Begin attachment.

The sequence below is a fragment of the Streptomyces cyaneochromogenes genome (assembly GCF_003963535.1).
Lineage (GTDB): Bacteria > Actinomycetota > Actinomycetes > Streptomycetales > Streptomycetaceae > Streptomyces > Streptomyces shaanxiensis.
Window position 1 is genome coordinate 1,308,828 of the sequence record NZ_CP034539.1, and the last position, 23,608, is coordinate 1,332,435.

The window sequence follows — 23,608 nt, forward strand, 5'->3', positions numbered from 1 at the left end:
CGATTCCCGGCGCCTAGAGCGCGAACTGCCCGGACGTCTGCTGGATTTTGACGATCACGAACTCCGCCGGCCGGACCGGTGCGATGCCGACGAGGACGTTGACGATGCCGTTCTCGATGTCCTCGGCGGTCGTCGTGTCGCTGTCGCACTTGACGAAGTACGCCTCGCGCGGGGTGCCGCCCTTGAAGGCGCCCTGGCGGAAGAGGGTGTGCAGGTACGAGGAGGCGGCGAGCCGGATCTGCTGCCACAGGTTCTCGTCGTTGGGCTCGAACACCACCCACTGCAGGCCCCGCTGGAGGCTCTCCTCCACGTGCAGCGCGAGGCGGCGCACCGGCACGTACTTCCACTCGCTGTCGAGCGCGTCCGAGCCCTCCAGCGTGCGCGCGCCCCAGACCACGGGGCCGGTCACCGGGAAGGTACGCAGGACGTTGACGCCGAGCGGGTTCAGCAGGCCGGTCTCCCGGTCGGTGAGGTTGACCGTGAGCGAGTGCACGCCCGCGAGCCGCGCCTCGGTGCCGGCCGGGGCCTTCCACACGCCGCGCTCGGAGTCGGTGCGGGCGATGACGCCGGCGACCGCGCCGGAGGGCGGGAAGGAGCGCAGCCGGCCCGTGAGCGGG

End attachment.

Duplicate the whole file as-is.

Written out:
The sequence below is a fragment of the Streptomyces cyaneochromogenes genome (assembly GCF_003963535.1).
Lineage (GTDB): Bacteria > Actinomycetota > Actinomycetes > Streptomycetales > Streptomycetaceae > Streptomyces > Streptomyces shaanxiensis.
Window position 1 is genome coordinate 1,308,828 of the sequence record NZ_CP034539.1, and the last position, 23,608, is coordinate 1,332,435.

The window sequence follows — 23,608 nt, forward strand, 5'->3', positions numbered from 1 at the left end:
CGATTCCCGGCGCCTAGAGCGCGAACTGCCCGGACGTCTGCTGGATTTTGACGATCACGAACTCCGCCGGCCGGACCGGTGCGATGCCGACGAGGACGTTGACGATGCCGTTCTCGATGTCCTCGGCGGTCGTCGTGTCGCTGTCGCACTTGACGAAGTACGCCTCGCGCGGGGTGCCGCCCTTGAAGGCGCCCTGGCGGAAGAGGGTGTGCAGGTACGAGGAGGCGGCGAGCCGGATCTGCTGCCACAGGTTCTCGTCGTTGGGCTCGAACACCACCCACTGCAGGCCCCGCTGGAGGCTCTCCTCCACGTGCAGCGCGAGGCGGCGCACCGGCACGTACTTCCACTCGCTGTCGAGCGCGTCCGAGCCCTCCAGCGTGCGCGCGCCCCAGACCACGGGGCCGGTCACCGGGAAGGTACGCAGGACGTTGACGCCGAGCGGGTTCAGCAGGCCGGTCTCCCGGTCGGTGAGGTTGACCGTGAGCGAGTGCACGCCCGCGAGCCGCGCCTCGGTGCCGGCCGGGGCCTTCCACACGCCGCGCTCGGAGTCGGTGCGGGCGATGACGCCGGCGACCGCGCCGGAGGGCGGGAAGGAGCGCAGCCGGCCCGTGAGCGGG